Sen. Rob Portman (R-Ohio) says he would like to see an end to trade disputes with China, but says Trump’s decision to provide $12 billion in subsidies to American farmers might be a good short-term solution to trade shortfalls.
The U.S. Department of Agriculture announced on Tuesday a plan to borrow money from the U.S. Treasury to pay farmers hurt by trade battles with China, Mexico, Canada and the European Union.
The escalating trade war has hurt many Ohio farmers producing soybeans, pork and corn, among other products. An Ohio State study found that some farmers could even lose up to half their annual income due to Chinese retaliation against the Trump administration’s tariffs.
Portman said he believes expanded markets are the better option but does not completely oppose the bailout.
“’Trade, not aid,’ as farmers told me this past weekend," he said. "But maybe in the short term this could help some farmers get through a difficult period. And one would hope that we can work something out with China during this interim period that would allow these markets to come back.”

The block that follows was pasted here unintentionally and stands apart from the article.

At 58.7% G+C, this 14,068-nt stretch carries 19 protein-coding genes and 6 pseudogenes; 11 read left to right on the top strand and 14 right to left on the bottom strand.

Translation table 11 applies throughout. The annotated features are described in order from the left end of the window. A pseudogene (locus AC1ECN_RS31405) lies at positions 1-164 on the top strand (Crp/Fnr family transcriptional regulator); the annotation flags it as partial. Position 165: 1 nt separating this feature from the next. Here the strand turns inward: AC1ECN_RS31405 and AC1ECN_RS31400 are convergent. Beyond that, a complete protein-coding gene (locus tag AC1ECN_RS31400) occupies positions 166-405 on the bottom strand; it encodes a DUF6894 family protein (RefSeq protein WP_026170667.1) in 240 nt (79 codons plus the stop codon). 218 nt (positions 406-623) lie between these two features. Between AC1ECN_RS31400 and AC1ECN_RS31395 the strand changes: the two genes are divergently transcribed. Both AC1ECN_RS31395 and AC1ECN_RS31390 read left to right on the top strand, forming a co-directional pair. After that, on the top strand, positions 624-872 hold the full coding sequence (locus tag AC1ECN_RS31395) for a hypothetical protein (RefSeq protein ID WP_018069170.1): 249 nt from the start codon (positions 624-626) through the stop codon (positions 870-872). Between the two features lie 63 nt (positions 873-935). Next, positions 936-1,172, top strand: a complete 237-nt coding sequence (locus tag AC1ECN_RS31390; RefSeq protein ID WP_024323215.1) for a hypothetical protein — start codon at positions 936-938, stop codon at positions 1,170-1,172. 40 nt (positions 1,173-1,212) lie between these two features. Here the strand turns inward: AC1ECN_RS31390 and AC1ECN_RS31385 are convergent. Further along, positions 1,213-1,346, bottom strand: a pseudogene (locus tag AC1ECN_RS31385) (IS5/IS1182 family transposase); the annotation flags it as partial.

Along with other Republicans, Portman has criticized the president’s current trade policy as risky, urging the re-establishment of trade markets with China. He said a better chance of short-term success is with America’s largest partner, Canada, along with Mexico through the NAFTA negotiations.
Meanwhile, Gov. John Kasich, also a Republican, had harsher words for Trump's tactics. At the Ohio State Fair, he commented that Trump's imposition of tariffs on products from allies like Canada under national security grounds was "completely absurd."
Kasich said that president is now resorting to "farm welfare" when farmers want trade. He says the Department of Agriculture's plan will only compound tariff damage.
The Associated Press contributed to this report.